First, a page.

Hello and welcome! Please understand that this website is not affiliated with Guerlain in any way, it is only a reference page for collectors and those who have enjoyed the classic fragrances of days gone by.

The main objective of this website is to chronicle the history of the Guerlain fragrances and showcase the bottles and advertising used throughout the years.

However, one of the other goals of this website is to show the present owners of the Guerlain perfume company how much we miss the discontinued classics and hopefully, if they see that there is enough interest and demand, they will bring back these fragrances!

Please leave a comment below (for example: of why you liked the fragrance, describe the scent, time period or age you wore it, who gave it to you or what occasion, any specific memories, what it reminded you of, maybe a relative wore it, or you remembered seeing the bottle on their vanity table), who knows, perhaps someone from the current Guerlain brand might see it.

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Friday, February 1, 2013

Guerlinade c1921

Guerlinade: Originally launched in 1921, and created by Jacques Guerlain, based on the House's famous perfumery accord of the same name made up of rose, jasmine, vanilla and tonka bean.

Fragrance Composition:

So what does it smell like? It is classified as a floral oriental fragrance for women.
  • Top notes: neroli, aldehyde, bergamot, peach
  • Heart notes: jasmine, rose, orange blossom, patchouli, musk, orris, vetiver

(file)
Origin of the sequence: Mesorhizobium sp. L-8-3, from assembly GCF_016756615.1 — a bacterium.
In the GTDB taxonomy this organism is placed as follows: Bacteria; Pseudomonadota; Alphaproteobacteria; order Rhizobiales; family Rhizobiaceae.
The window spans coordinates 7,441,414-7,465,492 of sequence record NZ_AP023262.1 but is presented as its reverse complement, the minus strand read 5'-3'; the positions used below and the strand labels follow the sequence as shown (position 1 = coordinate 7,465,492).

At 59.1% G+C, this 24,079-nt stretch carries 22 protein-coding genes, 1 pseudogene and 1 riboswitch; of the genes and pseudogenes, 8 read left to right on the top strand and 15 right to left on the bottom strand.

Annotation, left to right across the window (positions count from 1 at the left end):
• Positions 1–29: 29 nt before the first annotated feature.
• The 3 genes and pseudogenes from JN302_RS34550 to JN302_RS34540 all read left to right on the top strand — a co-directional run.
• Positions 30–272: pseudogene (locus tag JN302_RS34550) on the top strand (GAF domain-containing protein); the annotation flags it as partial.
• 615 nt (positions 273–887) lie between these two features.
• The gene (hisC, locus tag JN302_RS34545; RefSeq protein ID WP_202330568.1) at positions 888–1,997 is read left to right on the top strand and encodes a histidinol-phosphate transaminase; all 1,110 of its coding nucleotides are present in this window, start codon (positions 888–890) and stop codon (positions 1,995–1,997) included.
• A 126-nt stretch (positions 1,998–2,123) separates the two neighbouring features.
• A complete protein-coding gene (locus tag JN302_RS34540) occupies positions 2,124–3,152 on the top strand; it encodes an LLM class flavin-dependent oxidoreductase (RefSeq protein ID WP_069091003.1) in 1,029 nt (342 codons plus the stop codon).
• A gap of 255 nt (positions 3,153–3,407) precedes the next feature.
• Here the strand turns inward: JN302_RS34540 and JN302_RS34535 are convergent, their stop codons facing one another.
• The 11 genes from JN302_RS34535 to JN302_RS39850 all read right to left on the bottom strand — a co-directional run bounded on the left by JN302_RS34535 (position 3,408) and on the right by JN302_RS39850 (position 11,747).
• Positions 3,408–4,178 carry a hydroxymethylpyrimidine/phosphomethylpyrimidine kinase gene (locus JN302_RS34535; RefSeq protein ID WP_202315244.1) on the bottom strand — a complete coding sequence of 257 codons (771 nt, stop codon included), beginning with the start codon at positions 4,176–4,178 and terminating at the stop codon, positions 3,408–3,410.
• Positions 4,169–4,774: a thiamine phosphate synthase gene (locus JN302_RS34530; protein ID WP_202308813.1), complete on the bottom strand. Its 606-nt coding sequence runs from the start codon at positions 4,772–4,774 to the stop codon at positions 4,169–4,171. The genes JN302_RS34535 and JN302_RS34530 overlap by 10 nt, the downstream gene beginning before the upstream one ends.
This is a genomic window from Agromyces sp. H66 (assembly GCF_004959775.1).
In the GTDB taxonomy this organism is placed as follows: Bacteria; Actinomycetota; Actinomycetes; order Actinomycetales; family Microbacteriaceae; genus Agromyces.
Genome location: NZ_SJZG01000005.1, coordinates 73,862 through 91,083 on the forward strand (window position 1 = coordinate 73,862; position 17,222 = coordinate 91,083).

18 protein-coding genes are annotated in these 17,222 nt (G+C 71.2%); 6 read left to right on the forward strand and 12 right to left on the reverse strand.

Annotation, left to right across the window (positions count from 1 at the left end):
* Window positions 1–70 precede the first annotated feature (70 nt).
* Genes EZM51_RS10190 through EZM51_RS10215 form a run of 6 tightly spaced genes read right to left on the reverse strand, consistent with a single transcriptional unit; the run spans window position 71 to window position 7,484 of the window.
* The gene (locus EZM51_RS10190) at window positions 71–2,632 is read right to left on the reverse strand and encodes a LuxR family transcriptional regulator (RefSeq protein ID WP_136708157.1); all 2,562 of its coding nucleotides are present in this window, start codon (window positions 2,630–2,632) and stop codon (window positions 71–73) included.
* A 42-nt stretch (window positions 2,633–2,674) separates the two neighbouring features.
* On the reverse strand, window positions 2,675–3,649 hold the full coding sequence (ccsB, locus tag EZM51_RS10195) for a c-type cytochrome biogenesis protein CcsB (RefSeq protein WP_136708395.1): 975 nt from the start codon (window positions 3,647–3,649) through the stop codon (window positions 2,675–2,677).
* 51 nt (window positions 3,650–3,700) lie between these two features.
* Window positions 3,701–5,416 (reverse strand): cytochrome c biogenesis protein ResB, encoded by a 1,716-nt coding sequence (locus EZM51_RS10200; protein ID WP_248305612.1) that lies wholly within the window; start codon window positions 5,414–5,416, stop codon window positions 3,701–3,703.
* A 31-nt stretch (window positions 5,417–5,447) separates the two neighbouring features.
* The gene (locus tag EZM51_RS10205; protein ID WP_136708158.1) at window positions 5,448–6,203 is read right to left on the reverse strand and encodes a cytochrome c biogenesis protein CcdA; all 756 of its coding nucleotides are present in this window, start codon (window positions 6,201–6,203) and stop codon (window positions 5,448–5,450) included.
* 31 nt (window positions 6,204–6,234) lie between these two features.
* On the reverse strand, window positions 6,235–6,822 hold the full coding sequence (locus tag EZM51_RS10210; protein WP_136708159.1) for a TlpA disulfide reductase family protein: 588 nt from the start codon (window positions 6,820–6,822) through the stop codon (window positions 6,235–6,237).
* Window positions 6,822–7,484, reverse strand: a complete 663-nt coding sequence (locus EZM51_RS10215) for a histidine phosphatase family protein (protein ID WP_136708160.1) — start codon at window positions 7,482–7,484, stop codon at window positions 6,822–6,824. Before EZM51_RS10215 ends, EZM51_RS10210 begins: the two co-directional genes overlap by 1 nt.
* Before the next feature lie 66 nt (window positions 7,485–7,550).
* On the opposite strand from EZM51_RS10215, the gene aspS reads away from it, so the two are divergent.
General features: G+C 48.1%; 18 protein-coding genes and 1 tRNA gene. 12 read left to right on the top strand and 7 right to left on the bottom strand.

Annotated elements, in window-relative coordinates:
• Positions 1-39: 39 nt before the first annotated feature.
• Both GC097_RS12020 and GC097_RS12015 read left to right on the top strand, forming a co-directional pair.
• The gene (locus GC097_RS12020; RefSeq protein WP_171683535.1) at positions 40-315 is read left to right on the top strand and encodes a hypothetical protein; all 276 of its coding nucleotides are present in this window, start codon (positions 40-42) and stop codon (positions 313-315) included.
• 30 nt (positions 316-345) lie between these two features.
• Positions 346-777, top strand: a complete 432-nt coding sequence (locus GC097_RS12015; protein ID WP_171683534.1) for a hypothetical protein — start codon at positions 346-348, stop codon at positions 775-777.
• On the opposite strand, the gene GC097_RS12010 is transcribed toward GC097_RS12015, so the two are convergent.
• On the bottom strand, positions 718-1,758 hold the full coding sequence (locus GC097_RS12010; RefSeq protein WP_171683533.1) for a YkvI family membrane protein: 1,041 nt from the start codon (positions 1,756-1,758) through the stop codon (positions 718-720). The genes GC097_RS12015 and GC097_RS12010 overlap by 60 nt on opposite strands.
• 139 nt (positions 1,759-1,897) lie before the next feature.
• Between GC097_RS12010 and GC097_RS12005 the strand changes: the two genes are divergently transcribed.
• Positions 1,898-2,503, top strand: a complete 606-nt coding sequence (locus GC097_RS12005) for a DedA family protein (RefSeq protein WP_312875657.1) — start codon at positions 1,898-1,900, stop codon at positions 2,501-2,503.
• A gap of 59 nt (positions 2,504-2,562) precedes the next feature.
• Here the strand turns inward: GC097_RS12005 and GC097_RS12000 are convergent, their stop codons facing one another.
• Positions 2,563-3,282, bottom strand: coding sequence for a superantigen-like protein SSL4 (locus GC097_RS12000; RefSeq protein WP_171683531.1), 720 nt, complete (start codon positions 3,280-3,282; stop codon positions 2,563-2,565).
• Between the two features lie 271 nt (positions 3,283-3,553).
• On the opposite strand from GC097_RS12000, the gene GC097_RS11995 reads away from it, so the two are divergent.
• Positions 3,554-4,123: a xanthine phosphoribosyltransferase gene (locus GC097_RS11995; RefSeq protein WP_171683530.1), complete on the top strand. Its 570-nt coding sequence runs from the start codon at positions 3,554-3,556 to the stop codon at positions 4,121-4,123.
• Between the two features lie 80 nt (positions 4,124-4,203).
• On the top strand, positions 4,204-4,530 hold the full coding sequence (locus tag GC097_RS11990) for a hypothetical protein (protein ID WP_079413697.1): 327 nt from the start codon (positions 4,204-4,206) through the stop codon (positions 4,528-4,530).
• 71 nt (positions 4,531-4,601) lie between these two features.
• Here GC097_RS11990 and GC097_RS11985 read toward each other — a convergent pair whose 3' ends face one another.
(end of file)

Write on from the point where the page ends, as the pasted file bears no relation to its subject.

• Base notes: sage, vanilla, tonka bean, almond

A reader sent me a sample of the original version of Guerlinade and I found it to be quite herbal, green, masculine and strong.

The first sniff revealed nose tickling aldehydes, similar to those found in Chanel No.5. Hesperidic notes of neroli and bergamot vie for my attention, then a slight hint of peach joins the group. Then a rush of earthy notes from the patchouli and vetiver give the perfume a hint of green leaves and iris gives us a bit of crunchy carrot. A trace of sweetened vanilla, almond and powdery tonka bean peek out here and there. A bouquet of roses, jasmine, orange blossom make my acquaintance but quietly bow out so that the musky base could take over.

My overall impression is that this is definitely an "older" perfume, it would probably be too much for modern women's tastes, but would perhaps be more comfortable on a man's skin as the florals are quite muted and the earthy, herbal notes sing soprano. I do find it quite unusual, but quite interesting. It is not sugary sweet, not heavy on the vanilla, like some other Guerlain fragrances.


Presented in the Lyre flacon (parfum) in the 1920s and 1930s, the quadrilobe flacon (parfum), the Guerre flacon (parfum) and in the Amphore flacon (parfum) in the 1950s.

Photo from flickr

photo by drouot

Fate of the Fragrance:

Discontinued, date unknown. Still sold in the 1950s.

This fragrance was discontinued for many years before being totally re-orchestrated by Jean Paul Guerlain and relaunched in 1998, a floriental eau de parfum based on the House's famous perfumery accord of the same name.

Presented as a limited edition flacon made by Baccarat, to mark the 170th anniversary of the founding of Guerlain. This perfume is available in limited edition in a bottle, which is no longer available today was designed by Robert Granai and is inspired by a bronze vase from Nepal that served during the wedding ceremonies. It contained rose water which was sprinkled onto the guests to bring them good luck.

Only 50,000 bottles were made, 3,500 of which were bound for the U.S.

The perfume was a whole new scent, unlike its predecessor and launched in 2005 for the Les Parisiennes line.
  • Top notes: Calabrian bergamot, Tunisian hesperides
  • Middle notes: white lilac, hyacinth, rose and jasmine from Egypt and Grasse
  • Base notes: Mayotte vanilla, tonka bean and French iris.

Photo from aromablog.ru
photo from Hôtel des Ventes d'Enghien

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